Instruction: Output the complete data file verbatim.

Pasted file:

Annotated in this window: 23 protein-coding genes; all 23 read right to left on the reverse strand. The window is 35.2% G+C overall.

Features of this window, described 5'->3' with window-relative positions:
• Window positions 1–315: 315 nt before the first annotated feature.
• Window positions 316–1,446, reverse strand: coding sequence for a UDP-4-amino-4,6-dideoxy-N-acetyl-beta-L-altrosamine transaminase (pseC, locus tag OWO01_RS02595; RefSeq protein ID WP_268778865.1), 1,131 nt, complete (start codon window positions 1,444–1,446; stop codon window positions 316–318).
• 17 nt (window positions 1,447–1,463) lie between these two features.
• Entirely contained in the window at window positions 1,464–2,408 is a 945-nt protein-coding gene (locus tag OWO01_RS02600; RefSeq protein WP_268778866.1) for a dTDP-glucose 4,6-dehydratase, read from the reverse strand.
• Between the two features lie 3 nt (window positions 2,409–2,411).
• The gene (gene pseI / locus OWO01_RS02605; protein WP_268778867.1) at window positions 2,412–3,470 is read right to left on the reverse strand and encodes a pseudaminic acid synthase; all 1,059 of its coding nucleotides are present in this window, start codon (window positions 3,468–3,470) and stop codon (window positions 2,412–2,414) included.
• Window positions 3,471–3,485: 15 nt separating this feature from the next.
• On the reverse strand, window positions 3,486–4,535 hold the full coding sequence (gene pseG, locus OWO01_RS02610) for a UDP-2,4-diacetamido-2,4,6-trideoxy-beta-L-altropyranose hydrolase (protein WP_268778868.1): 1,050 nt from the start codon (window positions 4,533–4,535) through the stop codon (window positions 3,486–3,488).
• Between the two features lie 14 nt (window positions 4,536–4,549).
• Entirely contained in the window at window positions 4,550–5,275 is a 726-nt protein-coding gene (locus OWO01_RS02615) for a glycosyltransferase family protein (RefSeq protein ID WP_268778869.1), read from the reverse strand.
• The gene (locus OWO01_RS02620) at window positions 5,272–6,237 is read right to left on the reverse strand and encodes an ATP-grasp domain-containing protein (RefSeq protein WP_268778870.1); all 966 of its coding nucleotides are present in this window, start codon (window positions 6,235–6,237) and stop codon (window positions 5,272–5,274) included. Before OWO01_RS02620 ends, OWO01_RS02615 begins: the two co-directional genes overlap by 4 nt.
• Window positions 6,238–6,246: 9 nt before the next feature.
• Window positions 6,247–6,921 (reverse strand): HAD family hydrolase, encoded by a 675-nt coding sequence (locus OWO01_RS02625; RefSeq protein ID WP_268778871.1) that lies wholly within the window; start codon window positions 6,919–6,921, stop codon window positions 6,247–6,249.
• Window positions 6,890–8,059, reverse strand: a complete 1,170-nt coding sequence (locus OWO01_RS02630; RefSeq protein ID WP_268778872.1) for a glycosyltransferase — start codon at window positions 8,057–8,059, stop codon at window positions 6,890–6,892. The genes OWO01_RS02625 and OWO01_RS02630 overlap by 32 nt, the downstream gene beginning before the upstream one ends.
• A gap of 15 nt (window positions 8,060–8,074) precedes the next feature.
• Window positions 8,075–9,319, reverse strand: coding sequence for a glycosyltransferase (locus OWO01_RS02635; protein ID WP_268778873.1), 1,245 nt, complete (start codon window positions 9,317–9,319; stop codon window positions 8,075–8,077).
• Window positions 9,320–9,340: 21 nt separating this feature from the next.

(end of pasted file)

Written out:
Annotated in this window: 23 protein-coding genes; all 23 read right to left on the reverse strand. The window is 35.2% G+C overall.

Features of this window, described 5'->3' with window-relative positions:
• Window positions 1–315: 315 nt before the first annotated feature.
• Window positions 316–1,446, reverse strand: coding sequence for a UDP-4-amino-4,6-dideoxy-N-acetyl-beta-L-altrosamine transaminase (pseC, locus tag OWO01_RS02595; RefSeq protein ID WP_268778865.1), 1,131 nt, complete (start codon window positions 1,444–1,446; stop codon window positions 316–318).
• 17 nt (window positions 1,447–1,463) lie between these two features.
• Entirely contained in the window at window positions 1,464–2,408 is a 945-nt protein-coding gene (locus tag OWO01_RS02600; RefSeq protein WP_268778866.1) for a dTDP-glucose 4,6-dehydratase, read from the reverse strand.
• Between the two features lie 3 nt (window positions 2,409–2,411).
• The gene (gene pseI / locus OWO01_RS02605; protein WP_268778867.1) at window positions 2,412–3,470 is read right to left on the reverse strand and encodes a pseudaminic acid synthase; all 1,059 of its coding nucleotides are present in this window, start codon (window positions 3,468–3,470) and stop codon (window positions 2,412–2,414) included.
• Window positions 3,471–3,485: 15 nt separating this feature from the next.
• On the reverse strand, window positions 3,486–4,535 hold the full coding sequence (gene pseG, locus OWO01_RS02610) for a UDP-2,4-diacetamido-2,4,6-trideoxy-beta-L-altropyranose hydrolase (protein WP_268778868.1): 1,050 nt from the start codon (window positions 4,533–4,535) through the stop codon (window positions 3,486–3,488).
• Between the two features lie 14 nt (window positions 4,536–4,549).
• Entirely contained in the window at window positions 4,550–5,275 is a 726-nt protein-coding gene (locus OWO01_RS02615) for a glycosyltransferase family protein (RefSeq protein ID WP_268778869.1), read from the reverse strand.
• The gene (locus OWO01_RS02620) at window positions 5,272–6,237 is read right to left on the reverse strand and encodes an ATP-grasp domain-containing protein (RefSeq protein WP_268778870.1); all 966 of its coding nucleotides are present in this window, start codon (window positions 6,235–6,237) and stop codon (window positions 5,272–5,274) included. Before OWO01_RS02620 ends, OWO01_RS02615 begins: the two co-directional genes overlap by 4 nt.
• Window positions 6,238–6,246: 9 nt before the next feature.
• Window positions 6,247–6,921 (reverse strand): HAD family hydrolase, encoded by a 675-nt coding sequence (locus OWO01_RS02625; RefSeq protein ID WP_268778871.1) that lies wholly within the window; start codon window positions 6,919–6,921, stop codon window positions 6,247–6,249.
• Window positions 6,890–8,059, reverse strand: a complete 1,170-nt coding sequence (locus OWO01_RS02630; RefSeq protein ID WP_268778872.1) for a glycosyltransferase — start codon at window positions 8,057–8,059, stop codon at window positions 6,890–6,892. The genes OWO01_RS02625 and OWO01_RS02630 overlap by 32 nt, the downstream gene beginning before the upstream one ends.
• A gap of 15 nt (window positions 8,060–8,074) precedes the next feature.
• Window positions 8,075–9,319, reverse strand: coding sequence for a glycosyltransferase (locus OWO01_RS02635; protein ID WP_268778873.1), 1,245 nt, complete (start codon window positions 9,317–9,319; stop codon window positions 8,075–8,077).
• Window positions 9,320–9,340: 21 nt separating this feature from the next.